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Reading most car insurance policies could knock out even a hyperactive toddler amped up on coffee in 60 seconds flat. I’ve actually read through many of them, and believe me, it’s not easy. But there’s some important stuff buried in there about what your policy covers and what it doesn’t. And if you don’t want to slog through all those pages yourself, you have to find another way to determine what kind of coverage you need.

So I’m here to talk you through some of the finer points of car insurance by answering some questions about some rather unusual claims.

A turkey attacked my car. Is that covered?

Before you roll your eyes and say how ridiculous that is, it actually happened to me a few weeks ago. I went to my front door to investigate some mysterious banging outside and found a monster tom puffed up and facing down his reflection in my rear bumper, ready to fight to the death. Fortunately, I was able to chase him off before he did any real damage.

In my case, it would’ve been covered if he’d scratched my car because I have comprehensive coverage. This type of car insurance coverage handles all types of vehicle-wildlife interactions. You don’t need this type of insurance by law in any state, but your lender will require it if you have a lease or a loan on your car.

Even if you don’t need to have it, it’s usually a good idea. In addition to covering damages from wildlife encounters, comprehensive coverage also covers loss from theft, vandalism, and natural disasters. You never know when a hailstorm is going to punch a hole in your windshield. Or when a turkey’s going to mark your vehicle as public enemy No. 1, so it’s better to be safe than sorry.

A mattress flew out of the back of my truck and hit another car. Will my insurance cover that?

This one is another semi-autobiographical story. It actually happened when my family was helping me move into a new place a few years back. Fortunately, in our case, the mattress just rolled down the highway a little and didn’t actually hit anyone.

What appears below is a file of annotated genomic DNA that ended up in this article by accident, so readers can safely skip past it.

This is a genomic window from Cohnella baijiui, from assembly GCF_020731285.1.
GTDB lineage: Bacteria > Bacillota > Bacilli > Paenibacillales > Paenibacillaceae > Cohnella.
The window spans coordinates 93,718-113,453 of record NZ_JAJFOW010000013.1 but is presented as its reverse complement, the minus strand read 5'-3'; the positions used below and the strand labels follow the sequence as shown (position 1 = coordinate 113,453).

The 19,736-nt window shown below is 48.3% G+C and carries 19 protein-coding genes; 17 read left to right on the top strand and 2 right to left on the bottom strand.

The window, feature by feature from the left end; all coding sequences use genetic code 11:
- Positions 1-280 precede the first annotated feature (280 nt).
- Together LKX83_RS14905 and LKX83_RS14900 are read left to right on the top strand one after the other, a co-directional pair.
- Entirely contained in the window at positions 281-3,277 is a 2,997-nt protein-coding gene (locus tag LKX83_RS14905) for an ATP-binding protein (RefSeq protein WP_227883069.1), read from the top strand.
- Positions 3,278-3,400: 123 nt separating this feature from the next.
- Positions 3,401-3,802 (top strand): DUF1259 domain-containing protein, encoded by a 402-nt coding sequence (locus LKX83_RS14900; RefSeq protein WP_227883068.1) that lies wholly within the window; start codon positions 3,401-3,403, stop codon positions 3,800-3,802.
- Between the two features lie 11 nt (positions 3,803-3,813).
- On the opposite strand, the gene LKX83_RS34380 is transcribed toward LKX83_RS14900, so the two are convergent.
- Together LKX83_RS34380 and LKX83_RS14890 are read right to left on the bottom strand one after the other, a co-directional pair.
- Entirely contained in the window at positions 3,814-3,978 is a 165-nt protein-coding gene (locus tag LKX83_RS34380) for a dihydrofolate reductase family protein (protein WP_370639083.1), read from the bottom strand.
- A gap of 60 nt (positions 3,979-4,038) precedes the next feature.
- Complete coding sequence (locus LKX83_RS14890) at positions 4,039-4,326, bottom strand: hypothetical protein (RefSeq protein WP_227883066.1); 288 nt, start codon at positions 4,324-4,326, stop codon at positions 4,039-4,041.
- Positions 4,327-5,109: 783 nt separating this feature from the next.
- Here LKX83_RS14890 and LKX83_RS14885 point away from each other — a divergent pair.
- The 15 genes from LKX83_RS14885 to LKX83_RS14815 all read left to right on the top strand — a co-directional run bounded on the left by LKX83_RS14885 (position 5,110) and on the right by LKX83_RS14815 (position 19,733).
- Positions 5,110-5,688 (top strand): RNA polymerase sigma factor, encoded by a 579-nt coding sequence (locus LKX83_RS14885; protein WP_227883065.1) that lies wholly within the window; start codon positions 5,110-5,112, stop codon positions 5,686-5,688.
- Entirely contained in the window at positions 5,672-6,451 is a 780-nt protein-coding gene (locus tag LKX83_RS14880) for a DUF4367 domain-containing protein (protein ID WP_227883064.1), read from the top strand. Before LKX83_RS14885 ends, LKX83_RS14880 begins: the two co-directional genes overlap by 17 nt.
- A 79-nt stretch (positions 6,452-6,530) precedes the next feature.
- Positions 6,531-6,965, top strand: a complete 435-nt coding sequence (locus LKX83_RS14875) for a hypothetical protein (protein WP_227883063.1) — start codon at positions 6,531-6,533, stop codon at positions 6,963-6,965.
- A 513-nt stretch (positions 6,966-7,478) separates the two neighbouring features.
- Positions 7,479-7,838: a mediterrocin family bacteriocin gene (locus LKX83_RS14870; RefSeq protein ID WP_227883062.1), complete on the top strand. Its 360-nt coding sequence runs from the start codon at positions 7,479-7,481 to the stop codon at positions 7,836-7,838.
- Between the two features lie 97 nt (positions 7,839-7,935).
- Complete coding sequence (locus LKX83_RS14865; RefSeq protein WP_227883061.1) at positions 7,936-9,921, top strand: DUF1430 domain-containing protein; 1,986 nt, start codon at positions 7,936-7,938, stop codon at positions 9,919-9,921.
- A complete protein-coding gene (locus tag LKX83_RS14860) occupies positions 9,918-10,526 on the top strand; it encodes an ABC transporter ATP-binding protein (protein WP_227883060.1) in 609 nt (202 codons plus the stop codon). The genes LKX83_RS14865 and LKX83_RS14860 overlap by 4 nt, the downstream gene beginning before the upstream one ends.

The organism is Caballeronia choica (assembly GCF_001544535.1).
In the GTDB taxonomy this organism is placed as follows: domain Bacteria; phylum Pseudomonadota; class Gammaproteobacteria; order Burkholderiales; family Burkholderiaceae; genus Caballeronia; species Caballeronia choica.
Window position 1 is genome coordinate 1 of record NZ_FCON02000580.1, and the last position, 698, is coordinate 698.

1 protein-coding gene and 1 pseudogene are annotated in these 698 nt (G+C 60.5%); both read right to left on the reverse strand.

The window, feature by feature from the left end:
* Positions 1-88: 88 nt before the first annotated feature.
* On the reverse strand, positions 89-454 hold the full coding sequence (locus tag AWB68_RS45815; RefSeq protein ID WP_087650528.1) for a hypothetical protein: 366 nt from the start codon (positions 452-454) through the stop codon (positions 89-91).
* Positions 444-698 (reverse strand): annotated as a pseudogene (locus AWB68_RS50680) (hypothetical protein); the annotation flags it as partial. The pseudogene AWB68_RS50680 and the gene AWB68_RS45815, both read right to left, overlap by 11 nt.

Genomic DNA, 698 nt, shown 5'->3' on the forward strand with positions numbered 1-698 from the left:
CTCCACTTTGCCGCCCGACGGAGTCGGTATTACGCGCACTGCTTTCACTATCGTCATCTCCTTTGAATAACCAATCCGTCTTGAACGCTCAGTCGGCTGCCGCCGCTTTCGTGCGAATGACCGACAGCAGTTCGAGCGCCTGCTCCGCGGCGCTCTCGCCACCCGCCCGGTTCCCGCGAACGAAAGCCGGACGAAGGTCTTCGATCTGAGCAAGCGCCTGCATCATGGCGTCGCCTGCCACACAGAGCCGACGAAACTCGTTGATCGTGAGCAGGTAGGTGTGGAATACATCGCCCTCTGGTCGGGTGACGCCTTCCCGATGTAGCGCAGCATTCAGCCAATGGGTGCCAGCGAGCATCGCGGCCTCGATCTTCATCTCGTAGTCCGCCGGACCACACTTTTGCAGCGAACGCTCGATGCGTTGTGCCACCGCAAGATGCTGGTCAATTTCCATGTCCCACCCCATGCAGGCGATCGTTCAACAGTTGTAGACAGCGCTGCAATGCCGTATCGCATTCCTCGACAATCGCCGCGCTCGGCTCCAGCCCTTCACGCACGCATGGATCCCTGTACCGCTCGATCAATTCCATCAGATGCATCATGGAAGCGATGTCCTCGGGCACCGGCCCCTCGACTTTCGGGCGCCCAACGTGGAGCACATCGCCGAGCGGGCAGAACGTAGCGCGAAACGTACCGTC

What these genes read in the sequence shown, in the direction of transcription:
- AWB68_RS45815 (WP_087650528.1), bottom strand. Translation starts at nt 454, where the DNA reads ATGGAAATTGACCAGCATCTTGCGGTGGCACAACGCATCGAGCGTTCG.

If it had, the unfortunate driver’s claim would’ve been covered by our liability insurance. This is the coverage that all states require drivers to have, and it comes in two types — bodily injury and property damage. Bodily injury coverage pays for medical bills if the other driver or their passengers are injured. Property damage coverage pays to fix up their car and any other property you may have damaged in the accident.

At least that’s how it works in at-fault states. In no-fault states, each driver files bodily injury claims with their own insurance company, regardless of who was at fault. You have personal injury protection (PIP) coverage that pays for your medical expenses. But the driver at fault would also have to file a claim for the damage to the other vehicle.

I ran over my neighbor’s ferret. What does my insurance cover?

I’ve had pets that were run over, though not ferrets, and it’s not fun. As a driver in this situation, you should definitely stop and give your insurance information to the owner. As for whether or not you’re held responsible, that’s a legal matter and you’ll have to talk to a lawyer to sort that out.

If you are found responsible, your liability coverage should take care of the vet expenses and any damage done to anyone else’s property. If the accident resulted in some damage to your car — for example, if you swerved off the road and into a tree while attempting to avoid the animal — that would be covered under collision coverage. Similar to comprehensive coverage, this isn’t required by state law, but most lenders require you to have it.

Collision coverage pays for repairs to your car following an accident, even if you were at fault. If you don’t have this coverage, you’re paying for the full cost of repairs on your own, so it’s risky to go without.

How to ensure you have the right insurance coverage

If you don’t want to go through your car insurance policy line by line to figure out what’s covered and what isn’t, you can always put in a call to your insurer to find out. They may also be able to advise you on how much car insurance you need and what kind of coverage you should consider if you’re looking to up your policy limits or purchase a new policy altogether.

At a minimum, you need liability coverage, though how much you’re required to have varies by state. Your lender, if you have one, will also require collision and comprehensive coverage, as discussed above. You may also need to have uninsured and underinsured motorist coverage in your state, and it’s wise to have it even if you don’t need it. This protects you if you’re hit by a law-breaking driver without insurance or a driver with too little coverage to pay the full cost of your claims.

There are tons of other things you could add to your policy, like roadside assistance, gap coverage, and accident forgiveness, but these are totally optional. You’ll have to decide if they’re right for you before you purchase your policy. And again, don’t be afraid to reach out to a car insurance company and ask if there’s something you don’t understand about its coverage, no matter how strange your question may be.

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